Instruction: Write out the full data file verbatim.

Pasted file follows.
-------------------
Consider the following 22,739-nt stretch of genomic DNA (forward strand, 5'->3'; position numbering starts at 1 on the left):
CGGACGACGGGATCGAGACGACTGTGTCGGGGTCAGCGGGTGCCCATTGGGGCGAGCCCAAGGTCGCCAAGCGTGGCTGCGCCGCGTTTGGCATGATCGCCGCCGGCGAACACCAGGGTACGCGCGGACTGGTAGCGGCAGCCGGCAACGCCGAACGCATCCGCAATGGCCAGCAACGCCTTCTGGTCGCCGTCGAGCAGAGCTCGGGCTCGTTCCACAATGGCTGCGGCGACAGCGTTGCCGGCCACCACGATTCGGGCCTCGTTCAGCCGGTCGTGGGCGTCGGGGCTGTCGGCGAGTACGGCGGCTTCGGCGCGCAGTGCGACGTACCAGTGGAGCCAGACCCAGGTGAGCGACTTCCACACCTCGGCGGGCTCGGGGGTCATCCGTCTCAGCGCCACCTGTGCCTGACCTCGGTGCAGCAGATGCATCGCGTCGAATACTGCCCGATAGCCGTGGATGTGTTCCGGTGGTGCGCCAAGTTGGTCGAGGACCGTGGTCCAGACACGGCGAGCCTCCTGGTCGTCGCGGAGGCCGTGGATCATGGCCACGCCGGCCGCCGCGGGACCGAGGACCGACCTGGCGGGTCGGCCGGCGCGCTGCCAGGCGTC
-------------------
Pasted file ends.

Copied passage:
Consider the following 22,739-nt stretch of genomic DNA (forward strand, 5'->3'; position numbering starts at 1 on the left):
CGGACGACGGGATCGAGACGACTGTGTCGGGGTCAGCGGGTGCCCATTGGGGCGAGCCCAAGGTCGCCAAGCGTGGCTGCGCCGCGTTTGGCATGATCGCCGCCGGCGAACACCAGGGTACGCGCGGACTGGTAGCGGCAGCCGGCAACGCCGAACGCATCCGCAATGGCCAGCAACGCCTTCTGGTCGCCGTCGAGCAGAGCTCGGGCTCGTTCCACAATGGCTGCGGCGACAGCGTTGCCGGCCACCACGATTCGGGCCTCGTTCAGCCGGTCGTGGGCGTCGGGGCTGTCGGCGAGTACGGCGGCTTCGGCGCGCAGTGCGACGTACCAGTGGAGCCAGACCCAGGTGAGCGACTTCCACACCTCGGCGGGCTCGGGGGTCATCCGTCTCAGCGCCACCTGTGCCTGACCTCGGTGCAGCAGATGCATCGCGTCGAATACTGCCCGATAGCCGTGGATGTGTTCCGGTGGTGCGCCAAGTTGGTCGAGGACCGTGGTCCAGACACGGCGAGCCTCCTGGTCGTCGCGGAGGCCGTGGATCATGGCCACGCCGGCCGCCGCGGGACCGAGGACCGACCTGGCGGGTCGGCCGGCGCGCTGCCAGGCGTC